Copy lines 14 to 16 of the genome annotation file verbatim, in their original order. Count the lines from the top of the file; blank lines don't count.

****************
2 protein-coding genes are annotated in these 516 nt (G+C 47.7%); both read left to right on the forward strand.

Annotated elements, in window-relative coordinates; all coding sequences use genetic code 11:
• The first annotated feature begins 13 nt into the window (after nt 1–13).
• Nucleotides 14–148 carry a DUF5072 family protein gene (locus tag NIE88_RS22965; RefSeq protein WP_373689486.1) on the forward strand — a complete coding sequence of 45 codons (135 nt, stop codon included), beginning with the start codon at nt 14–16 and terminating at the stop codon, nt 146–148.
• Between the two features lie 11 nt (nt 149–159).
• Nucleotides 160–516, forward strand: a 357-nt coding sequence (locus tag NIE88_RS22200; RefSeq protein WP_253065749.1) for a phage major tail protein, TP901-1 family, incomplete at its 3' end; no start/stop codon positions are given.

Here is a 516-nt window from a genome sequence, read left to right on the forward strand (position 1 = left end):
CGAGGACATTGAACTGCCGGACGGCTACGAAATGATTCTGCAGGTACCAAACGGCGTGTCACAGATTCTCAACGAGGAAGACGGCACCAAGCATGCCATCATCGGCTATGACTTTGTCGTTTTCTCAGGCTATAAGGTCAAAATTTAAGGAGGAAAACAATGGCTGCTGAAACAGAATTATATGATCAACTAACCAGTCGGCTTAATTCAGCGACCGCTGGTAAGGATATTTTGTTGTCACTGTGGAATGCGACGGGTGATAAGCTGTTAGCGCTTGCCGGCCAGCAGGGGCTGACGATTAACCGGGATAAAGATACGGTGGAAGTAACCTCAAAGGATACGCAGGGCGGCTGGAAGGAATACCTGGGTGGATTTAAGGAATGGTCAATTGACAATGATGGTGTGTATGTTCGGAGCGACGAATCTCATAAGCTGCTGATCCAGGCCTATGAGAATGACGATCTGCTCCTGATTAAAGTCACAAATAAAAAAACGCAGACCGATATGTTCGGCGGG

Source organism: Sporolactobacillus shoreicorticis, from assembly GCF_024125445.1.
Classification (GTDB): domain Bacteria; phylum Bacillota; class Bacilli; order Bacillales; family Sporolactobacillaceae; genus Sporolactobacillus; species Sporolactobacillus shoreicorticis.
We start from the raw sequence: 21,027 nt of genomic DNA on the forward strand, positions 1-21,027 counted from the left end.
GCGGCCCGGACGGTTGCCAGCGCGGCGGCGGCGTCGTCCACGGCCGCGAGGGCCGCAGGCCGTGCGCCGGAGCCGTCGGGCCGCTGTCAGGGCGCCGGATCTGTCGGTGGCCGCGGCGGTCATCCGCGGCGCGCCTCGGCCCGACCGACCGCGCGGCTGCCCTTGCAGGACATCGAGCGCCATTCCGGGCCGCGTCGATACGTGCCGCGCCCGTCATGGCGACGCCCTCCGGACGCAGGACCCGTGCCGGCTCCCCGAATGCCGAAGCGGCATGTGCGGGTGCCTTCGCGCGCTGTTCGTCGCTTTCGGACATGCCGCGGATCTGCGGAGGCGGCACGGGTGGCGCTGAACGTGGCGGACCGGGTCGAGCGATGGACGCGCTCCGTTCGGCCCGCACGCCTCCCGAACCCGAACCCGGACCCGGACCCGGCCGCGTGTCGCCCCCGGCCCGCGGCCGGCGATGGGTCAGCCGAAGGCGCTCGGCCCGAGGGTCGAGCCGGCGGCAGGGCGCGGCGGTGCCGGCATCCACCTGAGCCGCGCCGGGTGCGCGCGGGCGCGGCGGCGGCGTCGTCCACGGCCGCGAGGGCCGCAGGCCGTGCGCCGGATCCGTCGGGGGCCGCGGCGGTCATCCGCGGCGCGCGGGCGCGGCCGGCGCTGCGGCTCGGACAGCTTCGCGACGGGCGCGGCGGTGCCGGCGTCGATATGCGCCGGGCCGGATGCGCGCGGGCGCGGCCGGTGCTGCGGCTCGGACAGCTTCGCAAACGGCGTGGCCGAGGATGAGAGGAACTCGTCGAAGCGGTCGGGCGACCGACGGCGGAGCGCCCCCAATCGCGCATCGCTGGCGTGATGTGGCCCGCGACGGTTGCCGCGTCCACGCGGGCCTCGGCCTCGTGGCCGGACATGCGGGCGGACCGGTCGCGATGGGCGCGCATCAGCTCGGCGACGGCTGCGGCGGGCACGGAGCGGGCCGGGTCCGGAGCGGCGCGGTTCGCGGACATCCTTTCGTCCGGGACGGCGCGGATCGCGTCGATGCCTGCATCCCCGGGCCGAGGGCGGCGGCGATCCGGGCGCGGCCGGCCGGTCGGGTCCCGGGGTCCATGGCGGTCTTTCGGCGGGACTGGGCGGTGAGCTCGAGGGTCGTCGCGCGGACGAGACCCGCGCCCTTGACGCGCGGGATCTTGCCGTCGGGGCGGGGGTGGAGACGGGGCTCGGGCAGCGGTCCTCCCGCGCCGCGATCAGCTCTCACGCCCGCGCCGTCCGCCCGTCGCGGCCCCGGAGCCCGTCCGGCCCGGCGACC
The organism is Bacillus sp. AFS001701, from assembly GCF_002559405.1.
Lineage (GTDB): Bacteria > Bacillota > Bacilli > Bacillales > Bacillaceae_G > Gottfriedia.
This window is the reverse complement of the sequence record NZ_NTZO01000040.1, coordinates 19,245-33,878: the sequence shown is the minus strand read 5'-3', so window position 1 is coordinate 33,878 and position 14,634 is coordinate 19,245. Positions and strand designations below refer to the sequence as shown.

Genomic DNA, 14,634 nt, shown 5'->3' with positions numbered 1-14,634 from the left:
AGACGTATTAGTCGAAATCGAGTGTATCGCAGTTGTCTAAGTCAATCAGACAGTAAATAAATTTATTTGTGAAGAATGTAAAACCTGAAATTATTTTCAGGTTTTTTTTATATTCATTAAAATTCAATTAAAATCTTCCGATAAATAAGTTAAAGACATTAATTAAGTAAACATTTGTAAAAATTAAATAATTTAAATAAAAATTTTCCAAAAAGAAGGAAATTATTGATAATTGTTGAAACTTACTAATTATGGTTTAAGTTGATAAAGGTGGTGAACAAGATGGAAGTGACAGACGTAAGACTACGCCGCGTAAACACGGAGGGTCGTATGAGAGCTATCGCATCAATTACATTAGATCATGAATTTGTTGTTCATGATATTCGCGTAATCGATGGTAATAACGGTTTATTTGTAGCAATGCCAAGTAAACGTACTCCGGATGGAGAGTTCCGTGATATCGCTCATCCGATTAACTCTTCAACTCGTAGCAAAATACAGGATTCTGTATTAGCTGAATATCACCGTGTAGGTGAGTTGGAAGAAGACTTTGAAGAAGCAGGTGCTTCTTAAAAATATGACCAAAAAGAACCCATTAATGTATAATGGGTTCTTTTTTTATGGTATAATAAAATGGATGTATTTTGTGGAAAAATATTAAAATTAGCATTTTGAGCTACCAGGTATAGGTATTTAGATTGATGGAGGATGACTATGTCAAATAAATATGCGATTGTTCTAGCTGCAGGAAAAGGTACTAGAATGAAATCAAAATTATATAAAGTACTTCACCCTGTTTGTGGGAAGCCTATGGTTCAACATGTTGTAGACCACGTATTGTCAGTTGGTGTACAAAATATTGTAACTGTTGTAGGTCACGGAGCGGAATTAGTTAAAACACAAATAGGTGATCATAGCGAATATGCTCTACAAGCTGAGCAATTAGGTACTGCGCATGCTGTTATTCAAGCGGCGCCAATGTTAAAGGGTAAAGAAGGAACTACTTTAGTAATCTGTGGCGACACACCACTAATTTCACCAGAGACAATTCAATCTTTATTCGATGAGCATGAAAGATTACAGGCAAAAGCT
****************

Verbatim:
Lineage (GTDB): Bacteria > Bacillota > Bacilli > Bacillales > Bacillaceae_G > Gottfriedia.
This window is the reverse complement of the sequence record NZ_NTZO01000040.1, coordinates 19,245-33,878: the sequence shown is the minus strand read 5'-3', so window position 1 is coordinate 33,878 and position 14,634 is coordinate 19,245. Positions and strand designations below refer to the sequence as shown.

Genomic DNA, 14,634 nt, shown 5'->3' with positions numbered 1-14,634 from the left: